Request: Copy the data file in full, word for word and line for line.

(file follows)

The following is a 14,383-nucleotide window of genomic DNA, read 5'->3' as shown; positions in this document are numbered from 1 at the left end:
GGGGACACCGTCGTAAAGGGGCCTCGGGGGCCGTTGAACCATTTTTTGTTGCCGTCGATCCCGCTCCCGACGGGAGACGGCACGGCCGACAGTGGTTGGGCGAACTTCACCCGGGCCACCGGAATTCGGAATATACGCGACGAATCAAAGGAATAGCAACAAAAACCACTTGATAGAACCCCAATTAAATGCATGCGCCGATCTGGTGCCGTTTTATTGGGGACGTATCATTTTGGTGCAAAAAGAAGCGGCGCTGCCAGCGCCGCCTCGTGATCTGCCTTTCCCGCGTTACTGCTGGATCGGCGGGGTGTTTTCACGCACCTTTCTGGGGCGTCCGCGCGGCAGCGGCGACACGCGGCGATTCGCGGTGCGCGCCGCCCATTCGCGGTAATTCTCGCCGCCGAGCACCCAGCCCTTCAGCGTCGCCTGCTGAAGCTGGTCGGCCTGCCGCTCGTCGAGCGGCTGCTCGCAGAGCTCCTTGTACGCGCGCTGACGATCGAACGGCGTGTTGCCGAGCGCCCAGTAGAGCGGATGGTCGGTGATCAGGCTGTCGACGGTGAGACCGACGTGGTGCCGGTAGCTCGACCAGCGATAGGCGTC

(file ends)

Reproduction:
The following is a 14,383-nucleotide window of genomic DNA, read 5'->3' as shown; positions in this document are numbered from 1 at the left end:
GGGGACACCGTCGTAAAGGGGCCTCGGGGGCCGTTGAACCATTTTTTGTTGCCGTCGATCCCGCTCCCGACGGGAGACGGCACGGCCGACAGTGGTTGGGCGAACTTCACCCGGGCCACCGGAATTCGGAATATACGCGACGAATCAAAGGAATAGCAACAAAAACCACTTGATAGAACCCCAATTAAATGCATGCGCCGATCTGGTGCCGTTTTATTGGGGACGTATCATTTTGGTGCAAAAAGAAGCGGCGCTGCCAGCGCCGCCTCGTGATCTGCCTTTCCCGCGTTACTGCTGGATCGGCGGGGTGTTTTCACGCACCTTTCTGGGGCGTCCGCGCGGCAGCGGCGACACGCGGCGATTCGCGGTGCGCGCCGCCCATTCGCGGTAATTCTCGCCGCCGAGCACCCAGCCCTTCAGCGTCGCCTGCTGAAGCTGGTCGGCCTGCCGCTCGTCGAGCGGCTGCTCGCAGAGCTCCTTGTACGCGCGCTGACGATCGAACGGCGTGTTGCCGAGCGCCCAGTAGAGCGGATGGTCGGTGATCAGGCTGTCGACGGTGAGACCGACGTGGTGCCGGTAGCTCGACCAGCGATAGGCGTC